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AAA Foundation Study Finds Aggressive Behavior Prevalent among American Drivers

aggressive driving accident in Virginia

It’s not uncommon to see drivers shouting at, tailgating, or gesturing rudely at other drivers. A recent study confirms that US drivers are much more likely than not to at least occasionally engage in aggressive driving behaviors, putting both themselves and others on the road at risk.

The AAA Foundation for Traffic Safety conducted a survey of over 2,700 drivers across the country. The survey included questions about whether or not the participants had driven in a way that could be considered aggressive. These aggressive behaviors included: following another car closely in an attempt to get them to change lanes or speed up (tailgating), yelling at other drivers, honking at drivers out of anger and not as a warning, cutting off drivers deliberately, attempting to prevent a driver from changing lanes, confronting another driver after getting out of the car, and deliberately bumping or hitting another car. Nearly 80% of respondents admitted to at least one incident of aggressive driving in the previous year, while 51% admitted to tailgating, 12% to cutting off another driver on purpose, 4% to getting out of their car to confront another driver, and 3% to intentionally hitting another driver’s car.

The Federal Highway Administration reports that there are roughly 214 million licensed drivers nationwide. Based on that fact, the AAA Foundation extrapolated from its findings to estimate that approximately 5.7 million drivers in the US have intentionally rammed or bumped other cars on the road in an act of aggression in the past year. Likewise, the Foundation estimates that over the course of the past year, 7.6 million drivers have left their cars to confront another driver.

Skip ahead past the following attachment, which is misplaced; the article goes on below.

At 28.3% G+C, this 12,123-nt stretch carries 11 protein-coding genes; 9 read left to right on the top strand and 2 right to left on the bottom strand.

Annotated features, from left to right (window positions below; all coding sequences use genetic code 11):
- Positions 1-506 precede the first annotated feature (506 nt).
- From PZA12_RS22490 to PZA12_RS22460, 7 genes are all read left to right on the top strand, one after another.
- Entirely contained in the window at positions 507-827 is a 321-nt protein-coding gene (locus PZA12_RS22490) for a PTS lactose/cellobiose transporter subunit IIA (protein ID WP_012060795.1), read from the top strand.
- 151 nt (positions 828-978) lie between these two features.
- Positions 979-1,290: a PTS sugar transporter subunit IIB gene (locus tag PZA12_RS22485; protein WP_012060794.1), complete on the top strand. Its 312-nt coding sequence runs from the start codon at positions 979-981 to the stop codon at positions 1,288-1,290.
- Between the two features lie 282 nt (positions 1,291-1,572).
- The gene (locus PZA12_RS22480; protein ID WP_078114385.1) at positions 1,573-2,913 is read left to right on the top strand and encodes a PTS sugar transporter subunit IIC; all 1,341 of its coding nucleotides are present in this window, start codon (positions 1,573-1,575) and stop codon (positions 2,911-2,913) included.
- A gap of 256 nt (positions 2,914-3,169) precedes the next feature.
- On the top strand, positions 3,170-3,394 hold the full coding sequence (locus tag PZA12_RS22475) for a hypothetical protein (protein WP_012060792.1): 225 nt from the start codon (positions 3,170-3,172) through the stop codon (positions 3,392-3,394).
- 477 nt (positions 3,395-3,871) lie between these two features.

Aggressive driving behaviors aren’t just impolite or uncivil; they can result in serious accidents. Research has found that, in 56% of accidents resulting in a fatality, witnesses reported that at least one of the drivers involved exhibited some form of aggressive behavior prior to the crash. “It’s completely normal for drivers to experience anger behind the wheel, but we must not let our emotions lead to destructive choices,” said Rolayne Fairclough, a AAA representative. “Don’t risk escalating a frustrating situation because you never know what the other driver might do. Maintain a cool head, and focus on reaching your destination safely.” AAA recommends that drivers follow three principles while on the road: don’t offend, be tolerant, and don’t respond to others’ anger.

If you or someone you love has been hurt in an accident with a negligent, reckless, or aggressive driver in Virginia, seek the compensation you’re owed for your injuries by contacting the knowledgeable, compassionate, and trial-ready Charlottesville personal injury attorneys at Buck, Toscano & Tereskerz for a consultation on your case, at 434-977-7977.

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